Alarmed by Delhi air pollution, farmers quit stubble burning

By Times Of India on 04 Dec 2017 | read
GUWAHATI: Last winter, Kandarpa Das (name changed), a farmer in Barpeta's Patacharkuchi village, about 95 km from here, angered other members of the farming community when he set on fire stubble on his 2.5-acre paddy field to prepare his land for the next crop. The blaze spreads of ash that it burnt harvested paddy on other fields.

But this harvest season, awareness has dawned on Das and his fellow farmers.

When they heard how largescale stubble-burning in Haryana, Punjab and other states was causing air pollution in Delhi, they decided they would not burn the stubble but allow it to decompose.

With the state aspiring to become self-reliant in agri-production through multiple cropping, experts said in the coming days stubble-burning is going to emerge as a major challenge.

Professor of soil science at the Assam Agricultural University in Jorhat, Binoy Kumar Medhi said the carbon content in the char takes several years to get released in the soil. "But farmers resort to burning the stubble as a short-term option to ready their farmland for the next crop. In Assam, stubble-burning is done on a small scale, but the practice may escalate as there would be pressure for increasing production because of the rise in population," said Medhi.

Last year, stubble was burnt in several parts of the state but not to the extent it is done in the north. Agriculture department officials said stubble-burning is less than 2% of the state's total 40.99 lakh hectare crop area the state. Medhi, however, said the overwhelming majority of farmers in the state still allow the stubble to decompose after harvest, which in turn enriches the soil with nutrients and increases fertility. "As very little stubble is burnt in the state, we have not experienced the extent of air pollution that the north is experiencing. Our crop intensity is about 147% whereas in these states it is over 250%," Medhi said.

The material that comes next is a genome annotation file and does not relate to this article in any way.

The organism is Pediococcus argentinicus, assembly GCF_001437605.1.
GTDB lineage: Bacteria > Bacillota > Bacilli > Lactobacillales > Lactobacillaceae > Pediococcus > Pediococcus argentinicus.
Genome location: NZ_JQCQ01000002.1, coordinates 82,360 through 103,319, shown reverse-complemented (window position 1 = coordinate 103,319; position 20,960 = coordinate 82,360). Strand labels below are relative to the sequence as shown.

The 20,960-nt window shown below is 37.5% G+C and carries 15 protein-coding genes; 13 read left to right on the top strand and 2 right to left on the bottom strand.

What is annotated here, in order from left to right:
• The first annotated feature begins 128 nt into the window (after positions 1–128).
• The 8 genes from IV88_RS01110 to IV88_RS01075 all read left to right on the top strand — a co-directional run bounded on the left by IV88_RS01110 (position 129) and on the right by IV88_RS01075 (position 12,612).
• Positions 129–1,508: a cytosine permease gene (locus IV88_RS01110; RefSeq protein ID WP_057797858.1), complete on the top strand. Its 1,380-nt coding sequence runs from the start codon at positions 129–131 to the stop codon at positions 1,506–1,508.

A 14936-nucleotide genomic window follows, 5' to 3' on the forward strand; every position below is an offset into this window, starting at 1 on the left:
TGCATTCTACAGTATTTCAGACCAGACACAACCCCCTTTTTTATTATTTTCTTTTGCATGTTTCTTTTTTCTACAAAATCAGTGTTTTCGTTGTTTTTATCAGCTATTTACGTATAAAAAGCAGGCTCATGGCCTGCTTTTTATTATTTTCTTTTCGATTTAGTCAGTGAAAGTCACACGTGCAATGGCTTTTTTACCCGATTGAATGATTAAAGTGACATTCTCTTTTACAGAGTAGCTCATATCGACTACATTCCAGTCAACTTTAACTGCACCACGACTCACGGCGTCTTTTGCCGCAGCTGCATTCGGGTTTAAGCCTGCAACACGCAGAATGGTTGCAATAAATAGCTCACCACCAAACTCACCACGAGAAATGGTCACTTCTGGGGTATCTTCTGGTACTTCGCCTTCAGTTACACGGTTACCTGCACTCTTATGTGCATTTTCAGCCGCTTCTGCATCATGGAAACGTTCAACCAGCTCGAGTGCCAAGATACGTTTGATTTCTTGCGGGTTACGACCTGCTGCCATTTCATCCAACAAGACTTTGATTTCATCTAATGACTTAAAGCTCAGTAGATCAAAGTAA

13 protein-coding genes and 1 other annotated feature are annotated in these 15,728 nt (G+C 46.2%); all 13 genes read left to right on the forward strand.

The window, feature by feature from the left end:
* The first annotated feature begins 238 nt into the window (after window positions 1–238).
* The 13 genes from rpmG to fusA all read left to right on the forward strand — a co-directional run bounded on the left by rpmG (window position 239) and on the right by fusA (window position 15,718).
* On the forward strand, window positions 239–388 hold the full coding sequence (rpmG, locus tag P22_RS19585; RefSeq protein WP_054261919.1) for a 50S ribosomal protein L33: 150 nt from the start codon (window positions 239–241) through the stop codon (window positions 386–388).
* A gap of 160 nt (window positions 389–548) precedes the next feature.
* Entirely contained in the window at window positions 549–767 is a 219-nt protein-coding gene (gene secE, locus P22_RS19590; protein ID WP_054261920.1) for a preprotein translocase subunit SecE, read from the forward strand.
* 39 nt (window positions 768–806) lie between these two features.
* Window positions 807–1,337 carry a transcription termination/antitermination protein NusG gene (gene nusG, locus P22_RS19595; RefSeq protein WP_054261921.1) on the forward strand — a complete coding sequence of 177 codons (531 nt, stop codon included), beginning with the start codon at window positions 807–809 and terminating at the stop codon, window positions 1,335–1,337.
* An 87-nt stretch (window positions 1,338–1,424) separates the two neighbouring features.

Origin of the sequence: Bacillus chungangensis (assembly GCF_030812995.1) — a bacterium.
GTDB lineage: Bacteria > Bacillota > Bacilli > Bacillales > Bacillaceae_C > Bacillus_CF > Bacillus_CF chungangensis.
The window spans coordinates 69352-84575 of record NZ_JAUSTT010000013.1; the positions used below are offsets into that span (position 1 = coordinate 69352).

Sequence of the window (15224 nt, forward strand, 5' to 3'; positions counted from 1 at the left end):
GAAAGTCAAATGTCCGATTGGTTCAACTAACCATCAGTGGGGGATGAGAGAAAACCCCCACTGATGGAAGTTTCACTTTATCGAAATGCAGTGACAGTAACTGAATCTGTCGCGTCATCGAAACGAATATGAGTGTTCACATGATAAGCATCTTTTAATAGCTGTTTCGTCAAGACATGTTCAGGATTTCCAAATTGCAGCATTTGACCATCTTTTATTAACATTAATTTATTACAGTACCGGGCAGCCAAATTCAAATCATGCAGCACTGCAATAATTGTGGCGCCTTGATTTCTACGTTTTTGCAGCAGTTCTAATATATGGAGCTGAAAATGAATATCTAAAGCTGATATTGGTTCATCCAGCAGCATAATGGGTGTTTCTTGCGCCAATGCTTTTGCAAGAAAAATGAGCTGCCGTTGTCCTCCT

An agriculture official said the state's 'significant' green-cover and wetlands act as a viable 'carbon sink', thereby controlling air pollution due to stubble-burning. Even for other northeastern states where jhum (slash-and-burn) cultivation is practised by clearing a portion of the forest and then setting the vegetation on fire, experts said, the areas brought under jhum cultivation are very small compared to the crop land in plain areas.